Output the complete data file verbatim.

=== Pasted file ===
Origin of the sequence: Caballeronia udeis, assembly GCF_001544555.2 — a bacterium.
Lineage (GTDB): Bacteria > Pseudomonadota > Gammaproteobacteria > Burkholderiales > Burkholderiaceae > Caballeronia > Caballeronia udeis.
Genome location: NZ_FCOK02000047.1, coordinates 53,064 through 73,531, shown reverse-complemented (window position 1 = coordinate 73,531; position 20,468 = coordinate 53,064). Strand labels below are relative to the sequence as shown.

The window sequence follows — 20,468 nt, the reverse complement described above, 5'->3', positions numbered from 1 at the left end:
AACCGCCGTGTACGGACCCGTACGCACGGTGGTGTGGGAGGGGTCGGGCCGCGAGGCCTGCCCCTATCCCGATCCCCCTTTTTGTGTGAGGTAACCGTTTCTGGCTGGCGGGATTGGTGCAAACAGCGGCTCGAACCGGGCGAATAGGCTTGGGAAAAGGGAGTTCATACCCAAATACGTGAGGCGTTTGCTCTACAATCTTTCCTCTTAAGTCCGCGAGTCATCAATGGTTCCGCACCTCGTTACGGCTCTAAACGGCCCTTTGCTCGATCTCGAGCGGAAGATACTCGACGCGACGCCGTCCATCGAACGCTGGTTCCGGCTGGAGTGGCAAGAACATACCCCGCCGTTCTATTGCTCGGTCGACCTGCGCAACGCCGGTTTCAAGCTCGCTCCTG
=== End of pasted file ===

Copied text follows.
Origin of the sequence: Caballeronia udeis, assembly GCF_001544555.2 — a bacterium.
Lineage (GTDB): Bacteria > Pseudomonadota > Gammaproteobacteria > Burkholderiales > Burkholderiaceae > Caballeronia > Caballeronia udeis.
Genome location: NZ_FCOK02000047.1, coordinates 53,064 through 73,531, shown reverse-complemented (window position 1 = coordinate 73,531; position 20,468 = coordinate 53,064). Strand labels below are relative to the sequence as shown.

The window sequence follows — 20,468 nt, the reverse complement described above, 5'->3', positions numbered from 1 at the left end:
AACCGCCGTGTACGGACCCGTACGCACGGTGGTGTGGGAGGGGTCGGGCCGCGAGGCCTGCCCCTATCCCGATCCCCCTTTTTGTGTGAGGTAACCGTTTCTGGCTGGCGGGATTGGTGCAAACAGCGGCTCGAACCGGGCGAATAGGCTTGGGAAAAGGGAGTTCATACCCAAATACGTGAGGCGTTTGCTCTACAATCTTTCCTCTTAAGTCCGCGAGTCATCAATGGTTCCGCACCTCGTTACGGCTCTAAACGGCCCTTTGCTCGATCTCGAGCGGAAGATACTCGACGCGACGCCGTCCATCGAACGCTGGTTCCGGCTGGAGTGGCAAGAACATACCCCGCCGTTCTATTGCTCGGTCGACCTGCGCAACGCCGGTTTCAAGCTCGCTCCTG